Hyperion: A Romance 1879

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Kessinger Publishing, 2003 - Fiction - 396 pages
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As with Longfellow's other works, this romantic novel is written in his unrivaled style and grace. Hyperion will enchant and captivate the reader with its characters and manner.

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Hyperion: A Romance by Henry Wadsworth Longfellow. Search, Read ...
Hyperion: A Romance by Henry Wadsworth Longfellow. Searchable etext. Discuss with other readers.
www.online-literature.com/ henry_longfellow/ hyperion/

Poets.org - Poetry, Poems, Bios & More - Henry Wadsworth Longfellow
Hyperion: A Romance (1839) Kavanagh: A Tale (1849). Poetry in Translation. The Divine Comedy of Dante Alighieri (1867) ...
www.poets.org/ hwlon/

Evangeline, A Tale of Acadie, Henry Wadsworth Longfellow Criticism
At the time of writing Evangeline, Longfellow was already well known for several shorter poems and a novel, Hyperion, A Romance (1839). ...
www.enotes.com/ nineteenth-century-criticism/ evangeline-tale-acadie-henry-wadsworth-longfellow

Henry Wadsworth Longfellow
In 1837-38 several essays of Longfellow's appeared in the North American Review, and in 1839 he published Hyperion: a Romance, and his first volume of ...
www.nndb.com/ people/ 298/ 000046160/

Evangeline by Longfellow
Longfellow, hw Hyperion, a Romance New York: Houghton Mifflin, & Co.,1905. Longfellow, hw The Song of hiawathaboston: Houghton Mifflin, 1901. ...
bradley.bradley.edu/ ~dlb/ sslngfel.html

Henry Wadsworth Longfellow
In Longfellow's highly autobiographical Hyperion; A Romance (New York: S. Colman, 1839), the hero, Paul Flemming, after the death of his wife, ...
xroads.virginia.edu/ ~MA01/ Lisle/ dial/ longfellow.html

Edgar Allan Poe Society of Baltimore - Works - Info - Henry ...
Review of Outre-Mer (June 1835, text "A" Southern Literary Messenger). Review of Hyperion, a Romance (October 1839, text "A" Burton's) ...
www.eapoe.org/ people/ longfehw.htm

"Editor's drawer" (Harper's Magazine)
VIEW, Page image PAGE · PDF PDF. SUBJECTS, Longfellow, Henry Wadsworth Hyperion, a romance (Book) Rejection (Psychology). THUMBNAILS ...
harpers.org/ archive/ 1855/ 12/ 0048116

Matthew Gartner - Becoming Longfellow: Work, Manhood, and Poetry ...
Combining travelogue, autobiography, sketchbook, sentimental romance, and literary essay, Hyperion, A Romance (1839) may be seen as a portrait of an artist ...
muse.jhu.edu/ journals/ american_literature/ v072/ 72.1gartner.html

Henry Wadsworth Longfellow
Hyperion- A Romance, Volume I. bullet, Hyperion- A Romance, Volume II. bullet, "The Bald Eagle". bullet, Kavanagh- A Tale ...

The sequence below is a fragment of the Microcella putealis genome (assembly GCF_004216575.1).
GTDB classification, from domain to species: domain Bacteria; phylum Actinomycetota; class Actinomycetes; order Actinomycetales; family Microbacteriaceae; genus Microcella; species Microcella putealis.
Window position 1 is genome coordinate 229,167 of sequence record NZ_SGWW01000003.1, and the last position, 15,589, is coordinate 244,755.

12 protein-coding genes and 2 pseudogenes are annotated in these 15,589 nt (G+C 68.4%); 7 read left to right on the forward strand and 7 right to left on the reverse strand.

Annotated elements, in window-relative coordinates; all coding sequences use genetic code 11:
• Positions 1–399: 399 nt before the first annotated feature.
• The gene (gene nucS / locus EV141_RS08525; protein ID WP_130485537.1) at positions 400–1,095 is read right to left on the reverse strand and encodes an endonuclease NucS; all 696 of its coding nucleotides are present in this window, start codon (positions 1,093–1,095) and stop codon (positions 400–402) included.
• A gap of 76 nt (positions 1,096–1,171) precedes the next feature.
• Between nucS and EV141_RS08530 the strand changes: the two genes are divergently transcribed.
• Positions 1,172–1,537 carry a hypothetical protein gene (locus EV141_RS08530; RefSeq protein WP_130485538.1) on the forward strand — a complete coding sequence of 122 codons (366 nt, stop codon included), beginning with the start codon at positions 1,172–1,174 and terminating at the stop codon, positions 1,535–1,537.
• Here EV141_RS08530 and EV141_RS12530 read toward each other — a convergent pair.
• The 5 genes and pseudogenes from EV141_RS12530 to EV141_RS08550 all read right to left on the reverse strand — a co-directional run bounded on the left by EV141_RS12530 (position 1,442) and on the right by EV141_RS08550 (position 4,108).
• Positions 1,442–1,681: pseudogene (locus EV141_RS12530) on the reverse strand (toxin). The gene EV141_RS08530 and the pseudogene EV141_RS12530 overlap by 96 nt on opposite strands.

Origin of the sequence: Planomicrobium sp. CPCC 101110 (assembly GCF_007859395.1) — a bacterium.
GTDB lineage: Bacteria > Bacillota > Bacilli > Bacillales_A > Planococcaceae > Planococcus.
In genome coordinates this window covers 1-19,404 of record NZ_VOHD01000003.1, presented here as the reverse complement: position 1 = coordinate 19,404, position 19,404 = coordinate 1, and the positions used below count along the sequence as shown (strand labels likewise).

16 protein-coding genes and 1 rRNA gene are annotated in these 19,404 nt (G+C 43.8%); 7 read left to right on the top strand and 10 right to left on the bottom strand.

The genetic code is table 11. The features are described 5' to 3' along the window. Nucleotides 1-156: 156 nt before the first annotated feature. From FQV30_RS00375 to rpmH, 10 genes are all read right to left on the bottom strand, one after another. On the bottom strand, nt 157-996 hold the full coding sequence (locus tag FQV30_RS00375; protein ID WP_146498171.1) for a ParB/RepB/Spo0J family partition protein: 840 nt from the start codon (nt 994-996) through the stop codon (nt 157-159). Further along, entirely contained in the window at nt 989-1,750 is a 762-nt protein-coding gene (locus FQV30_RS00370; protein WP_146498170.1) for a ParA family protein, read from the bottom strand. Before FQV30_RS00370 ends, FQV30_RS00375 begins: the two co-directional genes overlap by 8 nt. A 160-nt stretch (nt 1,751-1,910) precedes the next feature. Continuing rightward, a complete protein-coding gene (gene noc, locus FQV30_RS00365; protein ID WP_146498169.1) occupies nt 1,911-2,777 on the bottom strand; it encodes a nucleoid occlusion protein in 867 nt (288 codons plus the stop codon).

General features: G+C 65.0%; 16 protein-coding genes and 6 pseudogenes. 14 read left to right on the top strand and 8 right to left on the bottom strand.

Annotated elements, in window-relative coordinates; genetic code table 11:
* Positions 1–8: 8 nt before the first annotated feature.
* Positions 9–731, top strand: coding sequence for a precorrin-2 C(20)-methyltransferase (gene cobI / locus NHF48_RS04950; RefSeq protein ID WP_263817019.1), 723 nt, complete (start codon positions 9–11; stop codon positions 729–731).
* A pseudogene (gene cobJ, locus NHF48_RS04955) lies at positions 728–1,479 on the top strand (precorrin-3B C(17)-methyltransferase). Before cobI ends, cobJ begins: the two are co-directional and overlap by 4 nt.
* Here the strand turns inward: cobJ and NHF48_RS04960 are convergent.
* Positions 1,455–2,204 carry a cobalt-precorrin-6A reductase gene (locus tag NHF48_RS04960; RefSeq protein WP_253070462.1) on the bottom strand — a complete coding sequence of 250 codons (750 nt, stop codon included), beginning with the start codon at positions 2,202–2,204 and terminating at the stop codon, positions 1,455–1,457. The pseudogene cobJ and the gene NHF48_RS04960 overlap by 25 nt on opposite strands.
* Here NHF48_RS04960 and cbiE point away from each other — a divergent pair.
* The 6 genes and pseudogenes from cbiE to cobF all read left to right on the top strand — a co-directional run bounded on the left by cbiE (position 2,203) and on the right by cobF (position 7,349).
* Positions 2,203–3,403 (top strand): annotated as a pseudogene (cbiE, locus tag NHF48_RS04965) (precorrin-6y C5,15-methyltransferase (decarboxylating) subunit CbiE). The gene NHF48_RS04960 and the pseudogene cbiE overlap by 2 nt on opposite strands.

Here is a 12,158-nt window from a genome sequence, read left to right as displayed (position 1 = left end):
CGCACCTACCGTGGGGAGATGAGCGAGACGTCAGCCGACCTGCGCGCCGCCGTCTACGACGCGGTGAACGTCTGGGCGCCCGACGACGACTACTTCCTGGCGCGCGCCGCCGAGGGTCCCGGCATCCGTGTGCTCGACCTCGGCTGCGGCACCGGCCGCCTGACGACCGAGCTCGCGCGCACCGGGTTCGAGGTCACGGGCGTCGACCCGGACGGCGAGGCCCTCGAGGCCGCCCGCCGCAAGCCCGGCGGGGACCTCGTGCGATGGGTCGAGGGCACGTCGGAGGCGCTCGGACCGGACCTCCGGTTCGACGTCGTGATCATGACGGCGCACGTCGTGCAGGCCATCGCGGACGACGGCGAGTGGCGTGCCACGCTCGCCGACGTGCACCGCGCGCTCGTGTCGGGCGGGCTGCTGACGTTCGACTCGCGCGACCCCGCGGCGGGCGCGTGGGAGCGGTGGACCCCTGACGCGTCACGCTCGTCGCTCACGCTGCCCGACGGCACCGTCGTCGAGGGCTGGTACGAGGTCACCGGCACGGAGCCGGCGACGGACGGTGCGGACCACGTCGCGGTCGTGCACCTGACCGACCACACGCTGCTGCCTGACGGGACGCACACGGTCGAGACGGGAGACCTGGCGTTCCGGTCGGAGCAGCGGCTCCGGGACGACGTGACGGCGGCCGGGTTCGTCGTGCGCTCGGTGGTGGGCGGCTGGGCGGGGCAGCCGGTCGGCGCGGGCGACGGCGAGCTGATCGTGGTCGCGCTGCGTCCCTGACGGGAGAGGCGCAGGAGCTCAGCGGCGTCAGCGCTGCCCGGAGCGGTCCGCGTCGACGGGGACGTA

www.famousuus.com/ bios/ henry_wadsworth_longfellow.htm

About the author (2003)

During his lifetime, Longfellow enjoyed a popularity that few poets have ever known. This has made a purely literary assessment of his achievement difficult, since his verse has had an effect on so many levels of American culture and society. Certainly, some of his most popular poems are, when considered merely as artistic compositions, found wanting in serious ways: the confused imagery and sentimentality of "A Psalm of Life" (1839), the excessive didacticism of "Excelsior" (1841), the sentimentality of "The Village Blacksmith" (1839). Yet, when judged in terms of popular culture, these works are probably no worse and, in some respects, much better than their counterparts in our time. Longfellow was very successful in responding to the need felt by Americans of his time for a literature of their own, a retelling in verse of the stories and legends of these United States, especially New England. His three most popular narrative poems are thoroughly rooted in American soil. "Evangeline: A Tale of Acadie" (1847), an American idyll; "The Song of Hiawatha" (1855), the first genuinely native epic in American poetry; and "The Courtship of Miles Standish" (1858), a Puritan romance of Longfellow's own ancestors, John Alden and Priscilla Mullens. "Paul Revere's Ride," the best known of the "Tales of a Wayside Inn"(1863), is also intensely national. Then, there is a handful of intensely personal, melancholy poems that deal in very successful ways with those themes not commonly thought of as Longfellow's: sorrow, death, frustration, the pathetic drift of humanity's existence. Chief among these are "My Lost Youth" (1855), "Mezzo Cammin" (1842), "The Ropewalk" (1854), "The Jewish Cemetery at Newport" (1852), and, most remarkable in its artistic success, "The Cross of Snow," a heartfelt sonnet so personal in its expression of the poet's grief for his dead wife that it remained unpublished until after Longfellow's death. A professor of modern literature at Harvard College, Longfellow did much to educate the general reading public in the literatures of Europe by means of his many anthologies and translations, the most important of which was his masterful rendition in English of Dante's Divine Comedy (1865-67).

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